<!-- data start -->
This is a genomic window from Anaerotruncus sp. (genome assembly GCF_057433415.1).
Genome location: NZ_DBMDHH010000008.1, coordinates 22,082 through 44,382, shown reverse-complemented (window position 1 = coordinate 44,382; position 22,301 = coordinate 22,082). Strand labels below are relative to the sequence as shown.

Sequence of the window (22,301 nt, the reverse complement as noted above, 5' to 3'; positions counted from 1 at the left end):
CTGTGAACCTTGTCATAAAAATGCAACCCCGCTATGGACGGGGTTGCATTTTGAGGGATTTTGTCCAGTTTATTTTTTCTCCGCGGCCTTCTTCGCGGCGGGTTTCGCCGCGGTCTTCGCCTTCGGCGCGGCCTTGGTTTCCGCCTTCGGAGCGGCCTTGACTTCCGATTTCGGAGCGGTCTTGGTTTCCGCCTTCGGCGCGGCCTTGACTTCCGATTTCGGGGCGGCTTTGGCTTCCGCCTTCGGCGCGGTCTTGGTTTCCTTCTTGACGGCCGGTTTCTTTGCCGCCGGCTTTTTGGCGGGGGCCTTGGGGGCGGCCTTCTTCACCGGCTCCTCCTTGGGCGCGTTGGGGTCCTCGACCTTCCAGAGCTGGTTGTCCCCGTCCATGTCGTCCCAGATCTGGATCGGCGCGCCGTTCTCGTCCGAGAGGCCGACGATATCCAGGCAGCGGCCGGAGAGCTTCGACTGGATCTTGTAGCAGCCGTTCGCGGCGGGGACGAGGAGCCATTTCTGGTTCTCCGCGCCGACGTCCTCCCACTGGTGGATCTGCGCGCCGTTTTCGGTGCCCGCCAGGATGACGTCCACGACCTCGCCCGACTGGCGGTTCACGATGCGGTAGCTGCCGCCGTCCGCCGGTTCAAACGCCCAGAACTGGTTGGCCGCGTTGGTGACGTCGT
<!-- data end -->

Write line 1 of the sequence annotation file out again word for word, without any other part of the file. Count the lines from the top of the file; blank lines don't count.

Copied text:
This is a genomic window from Anaerotruncus sp. (genome assembly GCF_057433415.1).